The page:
Attorney General Eric Holder has told the press that Issa’s Committee is on a ‘witch hunt’ meant to target high-ranking ‘African-Americans’ within the Administration, officials Holder identified more explicitly by adding ‘like me, and the President,’ and it is unlikely the GOP House Speaker John Boehner is eager to divert pre-election media coverage from Romney’s singleminded focus on the economy–even though Fast and Furious, with its parallels to Iran-Contra, might well result in the prosecution of admininstration officials for contempt, obstruction of justice, perjury, and multiple violations of the Arms Export Control Act (AECA). Think Ollie North.

In case today’s reports about the importance of wiretap applications linked to Fast and Furious still leave you confused, let me repeat–there’s a repost of my earlier analysis below. Of special interest should be the photocopy of the memo requesting approval for a wiretap signed by Lanny Breuer, in  charge of DOJ’s Criminal Division,  in March 2010. A DOJ spokesperson says Breuer never scrutized the details–just signed on the dotted line.

From FPB, February 17, 2012

Issa’s committee has weighed in on the significance of Fast and Furious wire taps, claiming they provide the House Oversight Committee with significant details about how and who was involved in the gunrunning scheme. Investigators say ATF agents involved in the gun walking scheme known as Fast and Furious made numerous applications over a significant period of time for the issuance of court orders authorizing wire taps.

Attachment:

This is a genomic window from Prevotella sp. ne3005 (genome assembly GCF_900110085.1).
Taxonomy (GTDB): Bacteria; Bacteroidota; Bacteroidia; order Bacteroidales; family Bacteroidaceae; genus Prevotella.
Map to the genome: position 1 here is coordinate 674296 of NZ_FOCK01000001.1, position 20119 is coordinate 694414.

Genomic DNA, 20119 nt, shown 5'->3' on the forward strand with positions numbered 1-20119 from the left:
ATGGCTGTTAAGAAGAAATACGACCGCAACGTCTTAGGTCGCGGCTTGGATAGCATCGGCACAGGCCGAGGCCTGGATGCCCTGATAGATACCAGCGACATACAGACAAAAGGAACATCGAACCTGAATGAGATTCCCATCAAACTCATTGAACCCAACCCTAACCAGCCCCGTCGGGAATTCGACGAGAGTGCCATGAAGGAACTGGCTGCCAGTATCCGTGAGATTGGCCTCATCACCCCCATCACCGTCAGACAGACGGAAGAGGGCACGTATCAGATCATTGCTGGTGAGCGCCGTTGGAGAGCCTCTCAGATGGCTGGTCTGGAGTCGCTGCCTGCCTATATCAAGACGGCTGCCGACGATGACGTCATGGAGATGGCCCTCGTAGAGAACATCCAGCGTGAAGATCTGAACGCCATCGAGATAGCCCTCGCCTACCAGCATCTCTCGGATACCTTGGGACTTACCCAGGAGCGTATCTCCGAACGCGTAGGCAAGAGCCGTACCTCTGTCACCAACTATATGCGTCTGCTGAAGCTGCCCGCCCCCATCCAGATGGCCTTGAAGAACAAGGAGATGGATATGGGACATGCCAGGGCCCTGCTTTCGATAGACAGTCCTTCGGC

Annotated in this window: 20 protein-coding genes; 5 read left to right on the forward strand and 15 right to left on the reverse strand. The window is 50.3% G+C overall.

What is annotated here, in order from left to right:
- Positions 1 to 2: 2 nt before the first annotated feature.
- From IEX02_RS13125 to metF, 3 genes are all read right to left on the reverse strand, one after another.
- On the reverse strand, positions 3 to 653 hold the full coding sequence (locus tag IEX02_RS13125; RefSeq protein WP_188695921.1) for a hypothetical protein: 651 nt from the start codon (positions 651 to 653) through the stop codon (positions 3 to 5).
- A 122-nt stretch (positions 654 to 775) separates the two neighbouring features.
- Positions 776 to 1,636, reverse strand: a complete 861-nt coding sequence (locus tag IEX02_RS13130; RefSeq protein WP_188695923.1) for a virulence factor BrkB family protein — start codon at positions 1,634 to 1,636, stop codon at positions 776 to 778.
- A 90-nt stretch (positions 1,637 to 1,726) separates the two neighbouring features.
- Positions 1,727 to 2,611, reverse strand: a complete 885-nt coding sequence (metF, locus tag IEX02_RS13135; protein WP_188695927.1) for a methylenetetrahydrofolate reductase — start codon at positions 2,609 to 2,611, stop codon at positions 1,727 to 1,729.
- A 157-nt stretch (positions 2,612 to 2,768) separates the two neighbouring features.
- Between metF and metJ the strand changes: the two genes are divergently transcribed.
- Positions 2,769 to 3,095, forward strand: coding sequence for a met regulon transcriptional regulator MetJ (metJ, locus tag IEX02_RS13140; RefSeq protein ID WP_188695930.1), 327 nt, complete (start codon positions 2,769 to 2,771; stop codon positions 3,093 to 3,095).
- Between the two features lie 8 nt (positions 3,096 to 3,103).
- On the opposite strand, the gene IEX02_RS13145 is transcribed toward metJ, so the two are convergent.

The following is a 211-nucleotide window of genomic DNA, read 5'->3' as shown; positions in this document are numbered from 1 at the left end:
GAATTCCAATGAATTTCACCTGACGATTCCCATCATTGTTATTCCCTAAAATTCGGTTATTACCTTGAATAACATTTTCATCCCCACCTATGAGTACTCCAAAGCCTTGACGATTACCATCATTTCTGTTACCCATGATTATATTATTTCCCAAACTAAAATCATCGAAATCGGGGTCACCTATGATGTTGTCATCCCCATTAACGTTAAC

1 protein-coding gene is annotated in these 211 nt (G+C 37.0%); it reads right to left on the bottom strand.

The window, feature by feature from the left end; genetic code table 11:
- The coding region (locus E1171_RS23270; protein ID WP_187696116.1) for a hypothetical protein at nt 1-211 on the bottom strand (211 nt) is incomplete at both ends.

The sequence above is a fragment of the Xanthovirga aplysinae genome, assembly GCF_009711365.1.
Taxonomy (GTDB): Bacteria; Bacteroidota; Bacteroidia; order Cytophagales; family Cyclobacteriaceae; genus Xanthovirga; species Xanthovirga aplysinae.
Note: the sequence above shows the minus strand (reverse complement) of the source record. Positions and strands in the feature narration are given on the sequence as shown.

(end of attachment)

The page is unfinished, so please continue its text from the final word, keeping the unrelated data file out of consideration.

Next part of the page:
Bad news for top cops at DOJ. You see, wire tap applications can tell someone who knows how to read them a lot of important things about an operation. And, like Willy Sutton, who said he robbed banks “because that’s where the money is,” members of the House Oversight Committee have told DOJ they want those wire tap applications because they know that’s where the evidence is–in detailed descriptions of investigative techniques and signatures they believe will point to the involvement of senior DOJ officials.